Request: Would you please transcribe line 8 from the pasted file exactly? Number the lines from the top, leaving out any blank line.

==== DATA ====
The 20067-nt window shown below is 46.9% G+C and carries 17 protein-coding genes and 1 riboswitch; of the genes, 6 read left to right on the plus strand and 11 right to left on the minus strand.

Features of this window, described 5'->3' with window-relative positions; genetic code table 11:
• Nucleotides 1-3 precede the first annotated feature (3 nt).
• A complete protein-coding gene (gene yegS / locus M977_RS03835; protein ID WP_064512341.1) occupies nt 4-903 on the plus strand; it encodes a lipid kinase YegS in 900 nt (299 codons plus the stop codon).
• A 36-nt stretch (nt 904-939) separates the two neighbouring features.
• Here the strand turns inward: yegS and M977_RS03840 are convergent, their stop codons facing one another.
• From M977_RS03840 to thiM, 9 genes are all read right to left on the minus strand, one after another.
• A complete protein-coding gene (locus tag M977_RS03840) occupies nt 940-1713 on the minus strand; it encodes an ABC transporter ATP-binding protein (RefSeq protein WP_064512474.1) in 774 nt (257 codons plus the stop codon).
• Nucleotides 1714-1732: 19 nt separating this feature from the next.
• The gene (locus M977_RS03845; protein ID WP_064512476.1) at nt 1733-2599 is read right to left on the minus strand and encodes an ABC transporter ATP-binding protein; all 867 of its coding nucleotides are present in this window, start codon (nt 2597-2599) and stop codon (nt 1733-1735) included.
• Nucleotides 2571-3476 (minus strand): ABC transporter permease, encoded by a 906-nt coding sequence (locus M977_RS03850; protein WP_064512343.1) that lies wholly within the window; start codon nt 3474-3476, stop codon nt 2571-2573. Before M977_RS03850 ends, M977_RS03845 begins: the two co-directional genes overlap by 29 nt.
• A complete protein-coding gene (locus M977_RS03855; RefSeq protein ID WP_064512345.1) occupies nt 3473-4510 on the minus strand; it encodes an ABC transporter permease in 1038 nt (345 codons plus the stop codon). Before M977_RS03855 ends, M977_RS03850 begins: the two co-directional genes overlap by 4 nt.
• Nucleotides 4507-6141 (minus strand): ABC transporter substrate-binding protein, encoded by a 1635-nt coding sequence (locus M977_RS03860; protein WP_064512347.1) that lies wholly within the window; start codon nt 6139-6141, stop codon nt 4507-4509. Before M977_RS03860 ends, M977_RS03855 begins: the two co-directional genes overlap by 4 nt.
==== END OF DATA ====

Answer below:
• A complete protein-coding gene (locus tag M977_RS03840) occupies nt 940-1713 on the minus strand; it encodes an ABC transporter ATP-binding protein (RefSeq protein WP_064512474.1) in 774 nt (257 codons plus the stop codon).